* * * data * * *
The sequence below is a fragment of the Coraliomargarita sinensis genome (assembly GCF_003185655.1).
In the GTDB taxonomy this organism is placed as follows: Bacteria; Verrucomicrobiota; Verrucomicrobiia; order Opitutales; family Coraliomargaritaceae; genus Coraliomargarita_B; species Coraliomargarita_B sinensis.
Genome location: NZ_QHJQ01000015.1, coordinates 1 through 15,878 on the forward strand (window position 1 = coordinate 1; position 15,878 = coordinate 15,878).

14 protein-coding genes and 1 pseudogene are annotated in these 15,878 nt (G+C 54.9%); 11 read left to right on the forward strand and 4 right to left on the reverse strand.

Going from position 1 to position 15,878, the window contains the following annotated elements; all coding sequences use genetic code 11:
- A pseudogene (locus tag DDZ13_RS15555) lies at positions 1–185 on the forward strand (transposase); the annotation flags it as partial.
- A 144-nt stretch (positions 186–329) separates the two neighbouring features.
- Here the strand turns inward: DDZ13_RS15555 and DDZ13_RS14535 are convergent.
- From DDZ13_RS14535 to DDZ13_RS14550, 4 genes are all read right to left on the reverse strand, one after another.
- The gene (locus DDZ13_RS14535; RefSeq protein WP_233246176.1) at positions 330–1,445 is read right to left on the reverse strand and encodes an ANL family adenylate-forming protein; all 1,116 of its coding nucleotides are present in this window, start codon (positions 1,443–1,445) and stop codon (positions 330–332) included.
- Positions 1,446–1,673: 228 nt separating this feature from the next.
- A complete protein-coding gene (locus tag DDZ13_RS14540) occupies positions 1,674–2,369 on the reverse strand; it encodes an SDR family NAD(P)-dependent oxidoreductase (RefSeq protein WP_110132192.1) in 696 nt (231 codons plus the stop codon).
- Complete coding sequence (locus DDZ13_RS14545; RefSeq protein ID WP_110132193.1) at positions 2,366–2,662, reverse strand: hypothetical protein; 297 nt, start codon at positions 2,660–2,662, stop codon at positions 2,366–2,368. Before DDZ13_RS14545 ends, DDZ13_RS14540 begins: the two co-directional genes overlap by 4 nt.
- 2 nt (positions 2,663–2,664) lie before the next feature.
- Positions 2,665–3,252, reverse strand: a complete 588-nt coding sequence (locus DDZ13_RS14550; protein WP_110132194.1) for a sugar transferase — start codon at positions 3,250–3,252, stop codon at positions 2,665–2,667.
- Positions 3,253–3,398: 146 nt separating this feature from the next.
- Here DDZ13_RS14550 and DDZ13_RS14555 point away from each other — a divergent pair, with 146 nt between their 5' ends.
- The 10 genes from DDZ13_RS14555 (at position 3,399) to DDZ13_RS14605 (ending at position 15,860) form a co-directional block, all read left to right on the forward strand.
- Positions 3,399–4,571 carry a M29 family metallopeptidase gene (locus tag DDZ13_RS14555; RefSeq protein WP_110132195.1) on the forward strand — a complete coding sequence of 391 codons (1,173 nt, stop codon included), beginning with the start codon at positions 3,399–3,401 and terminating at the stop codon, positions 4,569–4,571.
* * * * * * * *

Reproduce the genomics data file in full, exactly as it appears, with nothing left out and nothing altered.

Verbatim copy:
The sequence below is a fragment of the Coraliomargarita sinensis genome (assembly GCF_003185655.1).
In the GTDB taxonomy this organism is placed as follows: Bacteria; Verrucomicrobiota; Verrucomicrobiia; order Opitutales; family Coraliomargaritaceae; genus Coraliomargarita_B; species Coraliomargarita_B sinensis.
Genome location: NZ_QHJQ01000015.1, coordinates 1 through 15,878 on the forward strand (window position 1 = coordinate 1; position 15,878 = coordinate 15,878).

14 protein-coding genes and 1 pseudogene are annotated in these 15,878 nt (G+C 54.9%); 11 read left to right on the forward strand and 4 right to left on the reverse strand.

Going from position 1 to position 15,878, the window contains the following annotated elements; all coding sequences use genetic code 11:
- A pseudogene (locus tag DDZ13_RS15555) lies at positions 1–185 on the forward strand (transposase); the annotation flags it as partial.
- A 144-nt stretch (positions 186–329) separates the two neighbouring features.
- Here the strand turns inward: DDZ13_RS15555 and DDZ13_RS14535 are convergent.
- From DDZ13_RS14535 to DDZ13_RS14550, 4 genes are all read right to left on the reverse strand, one after another.
- The gene (locus DDZ13_RS14535; RefSeq protein WP_233246176.1) at positions 330–1,445 is read right to left on the reverse strand and encodes an ANL family adenylate-forming protein; all 1,116 of its coding nucleotides are present in this window, start codon (positions 1,443–1,445) and stop codon (positions 330–332) included.
- Positions 1,446–1,673: 228 nt separating this feature from the next.
- A complete protein-coding gene (locus tag DDZ13_RS14540) occupies positions 1,674–2,369 on the reverse strand; it encodes an SDR family NAD(P)-dependent oxidoreductase (RefSeq protein WP_110132192.1) in 696 nt (231 codons plus the stop codon).
- Complete coding sequence (locus DDZ13_RS14545; RefSeq protein ID WP_110132193.1) at positions 2,366–2,662, reverse strand: hypothetical protein; 297 nt, start codon at positions 2,660–2,662, stop codon at positions 2,366–2,368. Before DDZ13_RS14545 ends, DDZ13_RS14540 begins: the two co-directional genes overlap by 4 nt.
- 2 nt (positions 2,663–2,664) lie before the next feature.
- Positions 2,665–3,252, reverse strand: a complete 588-nt coding sequence (locus DDZ13_RS14550; protein WP_110132194.1) for a sugar transferase — start codon at positions 3,250–3,252, stop codon at positions 2,665–2,667.
- Positions 3,253–3,398: 146 nt separating this feature from the next.
- Here DDZ13_RS14550 and DDZ13_RS14555 point away from each other — a divergent pair, with 146 nt between their 5' ends.
- The 10 genes from DDZ13_RS14555 (at position 3,399) to DDZ13_RS14605 (ending at position 15,860) form a co-directional block, all read left to right on the forward strand.
- Positions 3,399–4,571 carry a M29 family metallopeptidase gene (locus tag DDZ13_RS14555; RefSeq protein WP_110132195.1) on the forward strand — a complete coding sequence of 391 codons (1,173 nt, stop codon included), beginning with the start codon at positions 3,399–3,401 and terminating at the stop codon, positions 4,569–4,571.